Tucked away in southern New Mexico, a stone's throw from White Sands National Park and the Mexican border, Lincoln National Forest is a green oasis in the midst of an endless desert. Here, you can hike high into the breezy, forested mountains or head deep into wild and rocky canyons. For an adrenaline rush, you can race down mountain paths on a mountain bike or OHV. In the winter, join locals at the Ski Apache ski area for a day in the snow. With more than 1 million acres of space, it's a breeze to find solitude or to enjoy your adventure with other outdoor enthusiasts.
The La Pasada Encantada Trail offers a way for every type of traveler to enjoy the wilderness. The interpretive exhibits are designed with people who have impaired sight in mind; in addition to traditional signs, the trail offers Braille signs. The edges of the trail are marked with large railroad ties to make it easier for people with canes to navigate the path. Located in a lovely forested location, this is a cool, relaxing hike.
Length: 0.4 mile round trip
Design your own hike on the National Recreation Rim Trail, which starts in Cloudcroft and travels south toward Sunspot. If you have two vehicles, you can leave one at a trailhead along the route; alternatively, you can enjoy an out-and-back hike. The trail is forested and beautiful, making it a popular way to escape the summer heat. From May to September, you'll see plenty of other hikers and bikers along the way. Keep in mind that most of this trail is open to motorized vehicles, so you may need to allow the occasional motorcycle to pass.
Length: 31.2 miles one way
When it comes to spectacular views, it's hard to beat the Crest Trail. Traveling high into the White Mountains, it takes you to mountain summits and spectacular viewpoints; on clear days, you can see all the way across the desert. This route is lightly trafficked, making it a great choice when you're seeking solitude. The trail starts at the Skyline Campground, which is a good place to park for a custom out-and-back day hike.
Length: 20 miles one way
Intensity: Moderate to Difficult
If you're picnicking or camping in the beautiful Bluff Springs area, make sure to hike the short Willie White Spur T112. It follows a historic railroad grade through the trees, offering a pleasant walk. The trail ends at the Willie White Trail, which travels for another 5.2 miles through the wilderness.
Length: 0.6 miles one way
The Dog Canyon Trail is a stunning trail located on the southwestern edge of Lincoln National Forest. You can start at the top of the canyon near Forest Service Road 90b or at the bottom in Oliver Lee State Park. For an easier hike, leave one vehicle at either end of the trail. Expect a challenging route with steep, rocky slopes; this hike is best for experienced hikers. The trail is mostly exposed, so leaving early in the morning can help you avoid most of the midday heat.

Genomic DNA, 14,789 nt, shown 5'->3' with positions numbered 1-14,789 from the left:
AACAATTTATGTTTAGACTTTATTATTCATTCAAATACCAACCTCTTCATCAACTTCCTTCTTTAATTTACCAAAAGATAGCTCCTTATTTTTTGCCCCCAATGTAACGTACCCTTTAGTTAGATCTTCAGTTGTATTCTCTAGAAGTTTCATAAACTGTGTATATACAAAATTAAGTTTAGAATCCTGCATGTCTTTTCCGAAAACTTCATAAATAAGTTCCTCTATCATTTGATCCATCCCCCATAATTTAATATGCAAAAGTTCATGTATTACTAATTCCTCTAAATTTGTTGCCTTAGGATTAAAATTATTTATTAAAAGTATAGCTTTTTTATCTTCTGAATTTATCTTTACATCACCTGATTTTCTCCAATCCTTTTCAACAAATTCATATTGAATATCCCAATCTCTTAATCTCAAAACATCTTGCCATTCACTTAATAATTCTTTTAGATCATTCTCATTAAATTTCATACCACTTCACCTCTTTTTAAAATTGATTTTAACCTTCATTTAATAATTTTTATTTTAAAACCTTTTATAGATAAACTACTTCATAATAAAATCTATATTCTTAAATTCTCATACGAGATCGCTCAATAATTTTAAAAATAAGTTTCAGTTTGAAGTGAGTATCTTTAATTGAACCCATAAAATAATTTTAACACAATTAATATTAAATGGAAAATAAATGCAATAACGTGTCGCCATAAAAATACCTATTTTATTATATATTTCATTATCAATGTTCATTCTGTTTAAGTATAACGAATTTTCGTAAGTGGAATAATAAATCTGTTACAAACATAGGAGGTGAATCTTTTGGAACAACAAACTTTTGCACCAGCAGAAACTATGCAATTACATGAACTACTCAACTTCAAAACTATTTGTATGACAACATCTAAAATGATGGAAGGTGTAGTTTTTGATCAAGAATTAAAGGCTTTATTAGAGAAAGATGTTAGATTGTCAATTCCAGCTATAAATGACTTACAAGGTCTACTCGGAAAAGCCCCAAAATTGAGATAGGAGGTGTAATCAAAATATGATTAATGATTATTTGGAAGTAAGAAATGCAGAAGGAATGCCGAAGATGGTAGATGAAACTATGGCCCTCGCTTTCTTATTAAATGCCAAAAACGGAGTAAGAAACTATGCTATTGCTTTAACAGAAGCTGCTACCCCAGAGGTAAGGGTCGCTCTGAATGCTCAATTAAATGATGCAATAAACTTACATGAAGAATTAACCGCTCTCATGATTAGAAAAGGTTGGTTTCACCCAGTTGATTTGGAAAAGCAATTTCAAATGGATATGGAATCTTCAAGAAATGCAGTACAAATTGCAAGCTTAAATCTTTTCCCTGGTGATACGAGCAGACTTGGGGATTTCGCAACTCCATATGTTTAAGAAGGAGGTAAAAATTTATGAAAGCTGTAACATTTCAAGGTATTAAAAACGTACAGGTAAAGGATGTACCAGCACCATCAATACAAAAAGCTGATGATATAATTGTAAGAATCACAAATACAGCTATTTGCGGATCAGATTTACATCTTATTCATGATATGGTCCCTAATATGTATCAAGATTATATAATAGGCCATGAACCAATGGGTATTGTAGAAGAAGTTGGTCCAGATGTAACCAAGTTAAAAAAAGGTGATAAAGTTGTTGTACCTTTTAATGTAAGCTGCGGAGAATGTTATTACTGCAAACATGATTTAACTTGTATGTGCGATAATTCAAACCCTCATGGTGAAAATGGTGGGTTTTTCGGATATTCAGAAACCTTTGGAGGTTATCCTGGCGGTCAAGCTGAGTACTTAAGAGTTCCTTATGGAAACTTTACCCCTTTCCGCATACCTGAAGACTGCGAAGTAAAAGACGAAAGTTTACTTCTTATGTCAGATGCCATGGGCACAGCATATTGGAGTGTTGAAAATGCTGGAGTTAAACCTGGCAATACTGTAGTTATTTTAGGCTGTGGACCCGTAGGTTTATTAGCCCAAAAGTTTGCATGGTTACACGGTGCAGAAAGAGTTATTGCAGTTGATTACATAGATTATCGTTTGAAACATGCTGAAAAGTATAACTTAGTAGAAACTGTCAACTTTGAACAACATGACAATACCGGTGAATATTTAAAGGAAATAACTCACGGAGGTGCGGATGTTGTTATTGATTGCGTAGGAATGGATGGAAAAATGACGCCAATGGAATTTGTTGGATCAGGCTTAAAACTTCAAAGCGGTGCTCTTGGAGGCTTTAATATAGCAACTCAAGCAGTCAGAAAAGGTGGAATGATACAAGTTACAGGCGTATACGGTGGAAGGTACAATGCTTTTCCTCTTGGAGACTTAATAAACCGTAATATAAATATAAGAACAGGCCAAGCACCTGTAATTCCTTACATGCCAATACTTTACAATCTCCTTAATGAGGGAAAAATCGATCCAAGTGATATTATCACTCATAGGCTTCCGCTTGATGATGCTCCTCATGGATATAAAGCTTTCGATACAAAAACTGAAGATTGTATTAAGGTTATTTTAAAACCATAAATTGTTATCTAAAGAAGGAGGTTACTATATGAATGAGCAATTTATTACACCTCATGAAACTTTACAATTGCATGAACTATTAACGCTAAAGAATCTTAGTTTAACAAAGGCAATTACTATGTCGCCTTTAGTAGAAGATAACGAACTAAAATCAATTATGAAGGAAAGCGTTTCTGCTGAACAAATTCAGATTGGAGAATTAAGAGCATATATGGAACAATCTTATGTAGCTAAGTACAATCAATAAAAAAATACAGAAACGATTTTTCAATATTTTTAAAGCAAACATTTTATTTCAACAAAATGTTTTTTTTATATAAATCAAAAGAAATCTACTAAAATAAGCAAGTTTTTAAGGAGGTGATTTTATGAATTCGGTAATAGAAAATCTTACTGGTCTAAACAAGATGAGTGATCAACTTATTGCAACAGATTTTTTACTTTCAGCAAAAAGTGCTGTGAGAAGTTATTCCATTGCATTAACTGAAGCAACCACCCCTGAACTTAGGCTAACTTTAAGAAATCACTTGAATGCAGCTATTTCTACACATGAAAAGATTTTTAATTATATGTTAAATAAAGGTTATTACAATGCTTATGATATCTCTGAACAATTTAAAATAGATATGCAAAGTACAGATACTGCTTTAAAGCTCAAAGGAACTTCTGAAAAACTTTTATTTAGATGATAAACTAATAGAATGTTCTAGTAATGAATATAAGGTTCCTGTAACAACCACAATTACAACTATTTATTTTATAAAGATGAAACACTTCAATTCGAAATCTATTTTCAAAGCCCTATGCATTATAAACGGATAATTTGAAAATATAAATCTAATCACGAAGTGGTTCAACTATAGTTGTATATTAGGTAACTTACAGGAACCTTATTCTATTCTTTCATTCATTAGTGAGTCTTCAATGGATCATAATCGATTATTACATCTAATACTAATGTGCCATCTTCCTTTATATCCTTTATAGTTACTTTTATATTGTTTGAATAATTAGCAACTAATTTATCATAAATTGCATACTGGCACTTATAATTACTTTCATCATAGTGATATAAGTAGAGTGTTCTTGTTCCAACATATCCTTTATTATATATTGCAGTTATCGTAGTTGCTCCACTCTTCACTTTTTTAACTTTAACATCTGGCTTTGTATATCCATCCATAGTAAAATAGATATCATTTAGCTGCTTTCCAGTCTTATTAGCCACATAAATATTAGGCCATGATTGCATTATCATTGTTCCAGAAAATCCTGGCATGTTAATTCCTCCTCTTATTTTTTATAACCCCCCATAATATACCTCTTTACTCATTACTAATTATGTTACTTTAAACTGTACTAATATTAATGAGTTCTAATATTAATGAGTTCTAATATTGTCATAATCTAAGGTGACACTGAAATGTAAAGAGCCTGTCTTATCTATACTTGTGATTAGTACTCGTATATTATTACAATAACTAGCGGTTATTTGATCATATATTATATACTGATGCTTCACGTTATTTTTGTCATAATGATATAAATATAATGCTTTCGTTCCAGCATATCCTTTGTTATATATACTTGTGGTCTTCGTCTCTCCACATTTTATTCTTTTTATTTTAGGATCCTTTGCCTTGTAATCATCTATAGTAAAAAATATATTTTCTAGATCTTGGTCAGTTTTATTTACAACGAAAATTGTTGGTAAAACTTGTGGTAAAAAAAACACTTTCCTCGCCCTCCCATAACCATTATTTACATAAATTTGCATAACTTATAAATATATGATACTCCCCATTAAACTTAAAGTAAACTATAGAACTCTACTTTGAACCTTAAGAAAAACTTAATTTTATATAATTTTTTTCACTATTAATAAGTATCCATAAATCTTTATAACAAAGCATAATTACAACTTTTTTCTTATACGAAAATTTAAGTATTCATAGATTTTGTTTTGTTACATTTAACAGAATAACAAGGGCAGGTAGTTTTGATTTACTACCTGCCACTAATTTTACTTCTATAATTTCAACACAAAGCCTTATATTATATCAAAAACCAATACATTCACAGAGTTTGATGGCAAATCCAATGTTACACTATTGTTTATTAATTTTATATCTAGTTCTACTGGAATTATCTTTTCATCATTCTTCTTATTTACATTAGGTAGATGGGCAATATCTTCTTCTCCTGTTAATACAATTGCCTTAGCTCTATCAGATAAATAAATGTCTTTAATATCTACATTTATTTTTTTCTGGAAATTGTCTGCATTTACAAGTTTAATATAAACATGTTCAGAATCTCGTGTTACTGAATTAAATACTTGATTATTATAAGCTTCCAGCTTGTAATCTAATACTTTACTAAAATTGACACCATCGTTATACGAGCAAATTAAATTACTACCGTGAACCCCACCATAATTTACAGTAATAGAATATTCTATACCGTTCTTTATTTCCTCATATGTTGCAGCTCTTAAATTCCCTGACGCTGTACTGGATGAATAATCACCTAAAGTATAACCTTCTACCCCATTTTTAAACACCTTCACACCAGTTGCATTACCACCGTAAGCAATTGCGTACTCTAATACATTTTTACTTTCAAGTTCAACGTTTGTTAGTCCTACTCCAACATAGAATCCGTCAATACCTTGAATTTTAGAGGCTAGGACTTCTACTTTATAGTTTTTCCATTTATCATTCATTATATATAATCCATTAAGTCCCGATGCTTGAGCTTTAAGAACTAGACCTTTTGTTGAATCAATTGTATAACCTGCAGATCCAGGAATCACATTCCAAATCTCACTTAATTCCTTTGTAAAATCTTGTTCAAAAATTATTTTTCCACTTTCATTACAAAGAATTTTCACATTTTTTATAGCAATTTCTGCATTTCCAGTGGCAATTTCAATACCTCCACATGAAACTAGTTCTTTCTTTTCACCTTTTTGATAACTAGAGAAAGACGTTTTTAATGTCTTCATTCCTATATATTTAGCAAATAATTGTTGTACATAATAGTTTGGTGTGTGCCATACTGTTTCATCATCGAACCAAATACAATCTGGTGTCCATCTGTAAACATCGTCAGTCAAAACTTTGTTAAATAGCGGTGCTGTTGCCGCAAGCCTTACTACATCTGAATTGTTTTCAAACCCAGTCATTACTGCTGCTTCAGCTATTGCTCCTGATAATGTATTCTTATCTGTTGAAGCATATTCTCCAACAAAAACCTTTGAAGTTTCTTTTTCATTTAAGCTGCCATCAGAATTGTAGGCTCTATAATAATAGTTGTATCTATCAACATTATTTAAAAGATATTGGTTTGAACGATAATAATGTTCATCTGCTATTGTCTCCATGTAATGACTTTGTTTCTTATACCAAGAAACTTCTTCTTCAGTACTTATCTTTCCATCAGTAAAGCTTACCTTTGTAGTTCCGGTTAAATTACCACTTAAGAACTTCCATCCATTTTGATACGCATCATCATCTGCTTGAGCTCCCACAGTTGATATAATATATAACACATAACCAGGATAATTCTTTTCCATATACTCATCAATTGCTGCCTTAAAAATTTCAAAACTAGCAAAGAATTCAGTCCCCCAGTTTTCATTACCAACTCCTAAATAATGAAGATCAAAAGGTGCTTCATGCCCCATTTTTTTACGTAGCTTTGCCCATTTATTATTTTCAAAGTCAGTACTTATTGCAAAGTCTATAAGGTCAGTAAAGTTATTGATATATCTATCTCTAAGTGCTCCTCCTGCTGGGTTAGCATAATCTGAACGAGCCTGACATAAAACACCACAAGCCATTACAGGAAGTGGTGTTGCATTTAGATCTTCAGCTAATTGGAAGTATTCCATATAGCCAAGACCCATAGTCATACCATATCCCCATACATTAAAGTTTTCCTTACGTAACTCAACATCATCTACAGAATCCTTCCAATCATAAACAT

Length: 5.5 miles one way
Enjoy the wilderness without bikes or motorized vehicles on the Osha Trail. This is an extremely popular trail, and for good reason — it's wide and well-maintained, giving you an easy way to explore the wilderness. Some sections of the trail pass through the forest, so there's plenty of shade on hot summer days. As you hike, watch for the fantastic views of Cloudcroft, the surrounding mountains, and New Mexico's legendary white sand dunes. At one point, you'll catch a glimpse of the Mexican Canyon Trestle, a historic wooden railroad bridge. The trail is accessible for most of the year.
Length: 2.2 miles one way
Intensity: Easy to Moderate
In addition to hiking, Lincoln National Forest offers an array of outdoor activities. If you're interested in identifying plants, birds, and animals, head to Nelson Canyon Vista Interpretive Site or Trestle Vista Observation Site. Since the region is quite dry, there are no opportunities for fishing. You can, however, try caving in the Guadalupe Ranger District. Other popular activities include OHV riding, horseback riding, and skiing. To see the wilderness from your car, head to 5 Points Vista, Haynes Canyon Vista, or Monjeau Lookout.
Lincoln National Forest doesn't currently sponsor any geocaches, but you can create your own in the designated wilderness areas. If you do, make sure that you don't dig or destroy any resources.
If you're camping in Lincoln National Forest, make sure to get outside of your RV after dark. The stars can be extremely bright, particularly in areas on the eastern edge of the forest.
Address: 3463 Las Palomas, Alamogordo, NM 88310
Fee: Entry fee $0
With its exceptional hiking and unique history, Lincoln National Forest offers a diverse range of activities. Enjoy breezy summer days high in the mountains, explore pioneer villages, or get your heart pounding with an exciting mountain bike ride. Whether you're coming during the height of the busy summer season or searching for winter snow, an RV is the perfect way to camp comfortably just steps from your next adventure.